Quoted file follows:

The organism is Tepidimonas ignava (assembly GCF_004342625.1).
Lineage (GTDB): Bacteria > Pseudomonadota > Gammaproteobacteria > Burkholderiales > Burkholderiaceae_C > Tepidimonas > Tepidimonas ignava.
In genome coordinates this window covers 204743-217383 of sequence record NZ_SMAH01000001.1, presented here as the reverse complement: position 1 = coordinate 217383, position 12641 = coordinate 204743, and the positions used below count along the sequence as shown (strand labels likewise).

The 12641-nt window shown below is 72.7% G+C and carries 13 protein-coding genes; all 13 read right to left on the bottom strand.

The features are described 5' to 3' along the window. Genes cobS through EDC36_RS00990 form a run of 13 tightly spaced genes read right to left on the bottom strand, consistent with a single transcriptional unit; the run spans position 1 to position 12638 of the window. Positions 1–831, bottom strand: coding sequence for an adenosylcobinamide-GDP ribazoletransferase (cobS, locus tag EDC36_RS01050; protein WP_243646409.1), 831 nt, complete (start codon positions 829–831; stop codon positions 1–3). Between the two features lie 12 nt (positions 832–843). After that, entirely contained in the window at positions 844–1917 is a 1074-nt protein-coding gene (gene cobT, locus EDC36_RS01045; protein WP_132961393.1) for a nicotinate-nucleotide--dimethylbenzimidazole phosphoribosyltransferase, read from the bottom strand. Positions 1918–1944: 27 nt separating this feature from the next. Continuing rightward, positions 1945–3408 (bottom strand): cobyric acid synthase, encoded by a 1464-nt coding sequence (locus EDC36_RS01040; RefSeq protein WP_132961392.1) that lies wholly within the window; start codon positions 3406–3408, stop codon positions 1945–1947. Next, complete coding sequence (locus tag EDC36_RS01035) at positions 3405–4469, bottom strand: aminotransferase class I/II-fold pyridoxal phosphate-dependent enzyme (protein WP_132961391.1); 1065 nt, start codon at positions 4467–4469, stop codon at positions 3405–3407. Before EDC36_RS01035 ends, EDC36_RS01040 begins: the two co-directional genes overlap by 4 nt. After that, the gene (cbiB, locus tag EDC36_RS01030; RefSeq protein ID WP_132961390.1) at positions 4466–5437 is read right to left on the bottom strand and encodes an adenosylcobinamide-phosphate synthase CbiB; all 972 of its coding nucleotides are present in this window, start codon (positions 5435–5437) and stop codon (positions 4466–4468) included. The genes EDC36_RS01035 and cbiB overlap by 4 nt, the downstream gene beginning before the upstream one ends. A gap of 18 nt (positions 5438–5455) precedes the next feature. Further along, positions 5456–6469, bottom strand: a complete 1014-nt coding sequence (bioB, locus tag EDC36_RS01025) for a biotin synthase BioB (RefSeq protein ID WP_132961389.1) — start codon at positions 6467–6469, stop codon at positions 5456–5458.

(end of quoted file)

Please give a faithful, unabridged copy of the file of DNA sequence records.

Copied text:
The organism is Tepidimonas ignava (assembly GCF_004342625.1).
Lineage (GTDB): Bacteria > Pseudomonadota > Gammaproteobacteria > Burkholderiales > Burkholderiaceae_C > Tepidimonas > Tepidimonas ignava.
In genome coordinates this window covers 204743-217383 of sequence record NZ_SMAH01000001.1, presented here as the reverse complement: position 1 = coordinate 217383, position 12641 = coordinate 204743, and the positions used below count along the sequence as shown (strand labels likewise).

The 12641-nt window shown below is 72.7% G+C and carries 13 protein-coding genes; all 13 read right to left on the bottom strand.

The features are described 5' to 3' along the window. Genes cobS through EDC36_RS00990 form a run of 13 tightly spaced genes read right to left on the bottom strand, consistent with a single transcriptional unit; the run spans position 1 to position 12638 of the window. Positions 1–831, bottom strand: coding sequence for an adenosylcobinamide-GDP ribazoletransferase (cobS, locus tag EDC36_RS01050; protein WP_243646409.1), 831 nt, complete (start codon positions 829–831; stop codon positions 1–3). Between the two features lie 12 nt (positions 832–843). After that, entirely contained in the window at positions 844–1917 is a 1074-nt protein-coding gene (gene cobT, locus EDC36_RS01045; protein WP_132961393.1) for a nicotinate-nucleotide--dimethylbenzimidazole phosphoribosyltransferase, read from the bottom strand. Positions 1918–1944: 27 nt separating this feature from the next. Continuing rightward, positions 1945–3408 (bottom strand): cobyric acid synthase, encoded by a 1464-nt coding sequence (locus EDC36_RS01040; RefSeq protein WP_132961392.1) that lies wholly within the window; start codon positions 3406–3408, stop codon positions 1945–1947. Next, complete coding sequence (locus tag EDC36_RS01035) at positions 3405–4469, bottom strand: aminotransferase class I/II-fold pyridoxal phosphate-dependent enzyme (protein WP_132961391.1); 1065 nt, start codon at positions 4467–4469, stop codon at positions 3405–3407. Before EDC36_RS01035 ends, EDC36_RS01040 begins: the two co-directional genes overlap by 4 nt. After that, the gene (cbiB, locus tag EDC36_RS01030; RefSeq protein ID WP_132961390.1) at positions 4466–5437 is read right to left on the bottom strand and encodes an adenosylcobinamide-phosphate synthase CbiB; all 972 of its coding nucleotides are present in this window, start codon (positions 5435–5437) and stop codon (positions 4466–4468) included. The genes EDC36_RS01035 and cbiB overlap by 4 nt, the downstream gene beginning before the upstream one ends. A gap of 18 nt (positions 5438–5455) precedes the next feature. Further along, positions 5456–6469, bottom strand: a complete 1014-nt coding sequence (bioB, locus tag EDC36_RS01025) for a biotin synthase BioB (RefSeq protein ID WP_132961389.1) — start codon at positions 6467–6469, stop codon at positions 5456–5458.